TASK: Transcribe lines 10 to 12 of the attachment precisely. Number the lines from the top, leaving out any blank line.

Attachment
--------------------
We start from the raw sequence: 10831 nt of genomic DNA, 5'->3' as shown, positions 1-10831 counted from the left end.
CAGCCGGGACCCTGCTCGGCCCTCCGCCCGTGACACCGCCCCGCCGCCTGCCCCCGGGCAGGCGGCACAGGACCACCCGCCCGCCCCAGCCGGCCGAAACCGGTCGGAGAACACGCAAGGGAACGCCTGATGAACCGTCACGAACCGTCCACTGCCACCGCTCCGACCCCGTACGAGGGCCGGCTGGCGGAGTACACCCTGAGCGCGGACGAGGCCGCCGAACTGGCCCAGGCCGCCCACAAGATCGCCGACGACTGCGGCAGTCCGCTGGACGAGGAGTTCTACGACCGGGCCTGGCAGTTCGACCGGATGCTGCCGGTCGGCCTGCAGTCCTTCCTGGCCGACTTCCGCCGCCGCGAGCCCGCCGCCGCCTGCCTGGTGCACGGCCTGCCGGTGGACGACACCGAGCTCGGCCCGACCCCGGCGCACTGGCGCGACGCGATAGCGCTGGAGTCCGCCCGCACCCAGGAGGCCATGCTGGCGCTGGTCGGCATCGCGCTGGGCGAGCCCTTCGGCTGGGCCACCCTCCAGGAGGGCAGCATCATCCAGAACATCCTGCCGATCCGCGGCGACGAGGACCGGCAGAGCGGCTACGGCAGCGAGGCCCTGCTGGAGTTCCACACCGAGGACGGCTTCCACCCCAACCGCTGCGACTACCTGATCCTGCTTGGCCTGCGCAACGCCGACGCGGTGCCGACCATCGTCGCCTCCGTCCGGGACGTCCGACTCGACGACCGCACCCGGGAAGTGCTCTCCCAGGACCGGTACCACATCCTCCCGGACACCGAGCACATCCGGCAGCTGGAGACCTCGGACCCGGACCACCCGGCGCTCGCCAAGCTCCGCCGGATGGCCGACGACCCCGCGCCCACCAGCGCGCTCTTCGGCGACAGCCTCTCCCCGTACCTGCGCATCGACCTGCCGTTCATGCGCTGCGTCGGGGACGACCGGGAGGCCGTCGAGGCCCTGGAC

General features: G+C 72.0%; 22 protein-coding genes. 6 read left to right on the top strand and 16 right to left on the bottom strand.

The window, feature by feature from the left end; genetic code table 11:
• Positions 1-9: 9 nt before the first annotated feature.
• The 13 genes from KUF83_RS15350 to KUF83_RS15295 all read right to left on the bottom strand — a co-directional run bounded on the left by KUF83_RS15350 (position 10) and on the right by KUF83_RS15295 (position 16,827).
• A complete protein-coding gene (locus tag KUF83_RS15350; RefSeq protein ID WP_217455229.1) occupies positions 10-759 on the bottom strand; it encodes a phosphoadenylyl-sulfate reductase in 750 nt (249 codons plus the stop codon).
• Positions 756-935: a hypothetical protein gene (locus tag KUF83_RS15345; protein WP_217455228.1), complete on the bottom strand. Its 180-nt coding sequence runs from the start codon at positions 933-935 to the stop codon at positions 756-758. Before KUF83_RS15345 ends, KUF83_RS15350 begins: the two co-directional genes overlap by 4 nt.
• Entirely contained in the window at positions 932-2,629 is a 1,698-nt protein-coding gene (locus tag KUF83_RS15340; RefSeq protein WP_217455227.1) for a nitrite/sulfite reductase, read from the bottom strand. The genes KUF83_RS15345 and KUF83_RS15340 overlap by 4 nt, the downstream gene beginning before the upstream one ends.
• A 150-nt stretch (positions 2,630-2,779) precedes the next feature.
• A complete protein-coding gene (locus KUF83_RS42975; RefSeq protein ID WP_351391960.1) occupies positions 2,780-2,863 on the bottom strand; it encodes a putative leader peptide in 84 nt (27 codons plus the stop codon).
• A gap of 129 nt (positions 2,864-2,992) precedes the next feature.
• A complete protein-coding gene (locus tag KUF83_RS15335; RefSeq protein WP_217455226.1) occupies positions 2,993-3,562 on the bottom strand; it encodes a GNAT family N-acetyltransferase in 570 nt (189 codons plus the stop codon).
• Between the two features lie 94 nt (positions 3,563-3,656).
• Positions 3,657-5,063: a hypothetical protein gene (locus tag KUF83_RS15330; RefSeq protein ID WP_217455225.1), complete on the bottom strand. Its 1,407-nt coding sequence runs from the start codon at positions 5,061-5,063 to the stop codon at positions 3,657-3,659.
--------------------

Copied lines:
• A 150-nt stretch (positions 2,630-2,779) precedes the next feature.
• A complete protein-coding gene (locus KUF83_RS42975; RefSeq protein ID WP_351391960.1) occupies positions 2,780-2,863 on the bottom strand; it encodes a putative leader peptide in 84 nt (27 codons plus the stop codon).
• A gap of 129 nt (positions 2,864-2,992) precedes the next feature.